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By Jonathan E Schroeder; Miriam Salzer-Mörling; Søren Askegaard; et al

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2000) Brand Leadership, New York: The Free Press. Albert, S. A. Staw (eds) Research in Organizational Behavior 7: 263–295. T. and Greyser, S. (eds) (2003) Revealing the Corporation, London: Routledge. C. and Porras, J. (1994) Built to Last, New York: Harper Business. Dutton, J. and Dukerich, J. (1991) ‘Keeping an eye on the mirror: image and identity in organizational adaptation’, Academy of Management Journal 34: 517–554. , Dukerich, J. and Harquail, C. (1994) ‘Organizational images and member identification’, Administrative Science Quarterly 39: 239–263.

And de Chernatony, L. (2002) ‘Special issue on corporate branding’, Corporate Reputation Review 5. Schultz, M. J. (2003) ‘The cycles of corporate branding; the case of the LEGO Group’, California Management Review 46, 1:6–24. Van de Ven, A. and Scott Poole, M. (1989) ‘Using paradox to build organization and management theories’, Academy of Management Review 15, 3:562–578. A. and Mackey, A. (2002) ‘A social actor conception of organizational identity and its implications for the study of organizational reputation’, Business and Society 41, 4:393–414.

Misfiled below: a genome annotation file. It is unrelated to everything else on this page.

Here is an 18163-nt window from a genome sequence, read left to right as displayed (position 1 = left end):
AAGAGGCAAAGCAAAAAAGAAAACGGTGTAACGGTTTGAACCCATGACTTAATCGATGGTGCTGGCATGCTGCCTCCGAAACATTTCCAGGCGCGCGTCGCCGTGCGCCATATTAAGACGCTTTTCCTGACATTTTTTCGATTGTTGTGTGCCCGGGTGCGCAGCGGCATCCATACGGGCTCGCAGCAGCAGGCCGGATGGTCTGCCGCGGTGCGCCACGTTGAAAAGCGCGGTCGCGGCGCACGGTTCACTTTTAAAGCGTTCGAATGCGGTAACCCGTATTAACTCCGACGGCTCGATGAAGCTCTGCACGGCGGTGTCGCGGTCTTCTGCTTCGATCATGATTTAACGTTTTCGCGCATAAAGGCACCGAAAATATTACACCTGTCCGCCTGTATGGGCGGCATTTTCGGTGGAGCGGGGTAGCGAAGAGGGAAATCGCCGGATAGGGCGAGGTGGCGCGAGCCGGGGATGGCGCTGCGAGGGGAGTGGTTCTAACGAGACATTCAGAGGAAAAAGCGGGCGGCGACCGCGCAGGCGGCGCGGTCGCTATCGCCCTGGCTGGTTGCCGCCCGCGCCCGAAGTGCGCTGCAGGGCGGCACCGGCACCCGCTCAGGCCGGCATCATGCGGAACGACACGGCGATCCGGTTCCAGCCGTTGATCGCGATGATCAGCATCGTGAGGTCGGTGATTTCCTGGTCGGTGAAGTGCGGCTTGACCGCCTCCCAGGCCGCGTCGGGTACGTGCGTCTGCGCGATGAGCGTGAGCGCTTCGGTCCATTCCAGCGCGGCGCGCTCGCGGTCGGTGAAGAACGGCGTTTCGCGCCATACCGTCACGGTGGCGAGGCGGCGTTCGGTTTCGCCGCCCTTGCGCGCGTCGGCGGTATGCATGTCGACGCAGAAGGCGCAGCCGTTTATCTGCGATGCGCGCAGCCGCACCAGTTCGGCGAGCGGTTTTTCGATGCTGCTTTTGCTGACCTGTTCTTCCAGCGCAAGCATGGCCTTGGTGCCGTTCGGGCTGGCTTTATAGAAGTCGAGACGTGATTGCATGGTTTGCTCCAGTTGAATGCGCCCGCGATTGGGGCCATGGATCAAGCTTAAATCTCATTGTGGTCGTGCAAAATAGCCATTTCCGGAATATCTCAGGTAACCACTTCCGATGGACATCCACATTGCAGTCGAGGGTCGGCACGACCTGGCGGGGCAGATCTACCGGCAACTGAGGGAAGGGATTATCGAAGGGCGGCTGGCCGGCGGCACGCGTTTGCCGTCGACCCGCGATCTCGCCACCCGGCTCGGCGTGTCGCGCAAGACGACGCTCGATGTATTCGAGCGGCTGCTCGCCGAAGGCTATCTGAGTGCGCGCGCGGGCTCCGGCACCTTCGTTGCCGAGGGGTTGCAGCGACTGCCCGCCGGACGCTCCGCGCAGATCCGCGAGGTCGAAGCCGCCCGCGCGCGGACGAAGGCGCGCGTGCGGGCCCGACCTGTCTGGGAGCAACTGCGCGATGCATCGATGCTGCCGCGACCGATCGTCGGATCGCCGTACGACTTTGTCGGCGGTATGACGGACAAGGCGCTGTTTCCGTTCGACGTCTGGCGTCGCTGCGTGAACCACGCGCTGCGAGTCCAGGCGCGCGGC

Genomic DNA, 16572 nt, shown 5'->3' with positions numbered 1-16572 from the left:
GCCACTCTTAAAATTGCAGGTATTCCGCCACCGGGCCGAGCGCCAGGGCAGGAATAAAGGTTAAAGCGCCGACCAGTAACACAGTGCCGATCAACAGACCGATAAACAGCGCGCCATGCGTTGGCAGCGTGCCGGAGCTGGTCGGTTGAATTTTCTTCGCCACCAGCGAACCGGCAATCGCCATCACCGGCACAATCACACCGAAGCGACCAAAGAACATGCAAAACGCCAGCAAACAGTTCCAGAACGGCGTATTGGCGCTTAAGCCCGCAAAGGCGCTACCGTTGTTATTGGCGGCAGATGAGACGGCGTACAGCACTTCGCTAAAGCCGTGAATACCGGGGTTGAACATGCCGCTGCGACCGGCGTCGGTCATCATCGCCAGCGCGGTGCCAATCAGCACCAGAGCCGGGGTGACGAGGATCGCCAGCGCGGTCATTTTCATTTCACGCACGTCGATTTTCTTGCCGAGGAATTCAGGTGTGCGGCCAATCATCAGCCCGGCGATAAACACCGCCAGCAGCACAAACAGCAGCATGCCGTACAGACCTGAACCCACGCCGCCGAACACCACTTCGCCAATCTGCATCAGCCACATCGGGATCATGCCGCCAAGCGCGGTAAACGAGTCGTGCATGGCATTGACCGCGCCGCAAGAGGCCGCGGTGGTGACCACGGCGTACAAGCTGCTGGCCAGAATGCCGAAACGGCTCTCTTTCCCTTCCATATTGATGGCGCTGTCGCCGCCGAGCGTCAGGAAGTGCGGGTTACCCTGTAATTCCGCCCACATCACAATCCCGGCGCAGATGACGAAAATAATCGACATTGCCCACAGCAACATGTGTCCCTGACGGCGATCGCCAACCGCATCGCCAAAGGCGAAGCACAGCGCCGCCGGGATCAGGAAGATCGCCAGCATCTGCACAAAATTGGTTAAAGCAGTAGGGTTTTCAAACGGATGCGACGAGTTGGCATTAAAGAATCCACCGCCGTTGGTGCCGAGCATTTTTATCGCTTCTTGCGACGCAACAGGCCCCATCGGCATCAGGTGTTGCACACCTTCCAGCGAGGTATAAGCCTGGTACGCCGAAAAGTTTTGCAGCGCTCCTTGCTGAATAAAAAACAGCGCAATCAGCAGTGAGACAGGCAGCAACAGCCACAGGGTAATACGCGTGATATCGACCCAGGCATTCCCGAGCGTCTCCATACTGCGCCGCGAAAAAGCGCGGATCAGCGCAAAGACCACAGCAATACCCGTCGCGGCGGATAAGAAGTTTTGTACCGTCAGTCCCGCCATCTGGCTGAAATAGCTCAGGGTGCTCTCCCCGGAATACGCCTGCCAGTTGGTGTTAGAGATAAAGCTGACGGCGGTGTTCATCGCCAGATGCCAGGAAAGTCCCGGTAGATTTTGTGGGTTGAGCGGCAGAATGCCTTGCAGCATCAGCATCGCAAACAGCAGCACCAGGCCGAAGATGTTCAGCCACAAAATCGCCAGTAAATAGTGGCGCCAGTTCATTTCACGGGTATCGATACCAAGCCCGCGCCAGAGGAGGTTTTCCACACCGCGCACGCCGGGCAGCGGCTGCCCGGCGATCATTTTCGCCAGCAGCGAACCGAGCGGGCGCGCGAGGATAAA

This generated new ideas about how knowledge of playful learning can contribute to the interpretation process of LEGO company values along with creating stronger consumer understanding. In its own explanation, the renewal of the brand school was based on the ambition to combine a deeper understanding of the core beliefs of the company, stating that ‘Children are our role models’, with a stronger insight into the unique capabilities and mindset of children. Learning from how children engage in playful learning and creative self-expressions, the brand school sought to facilitate similar processes among the participants in making company values relevant to their everyday culture.

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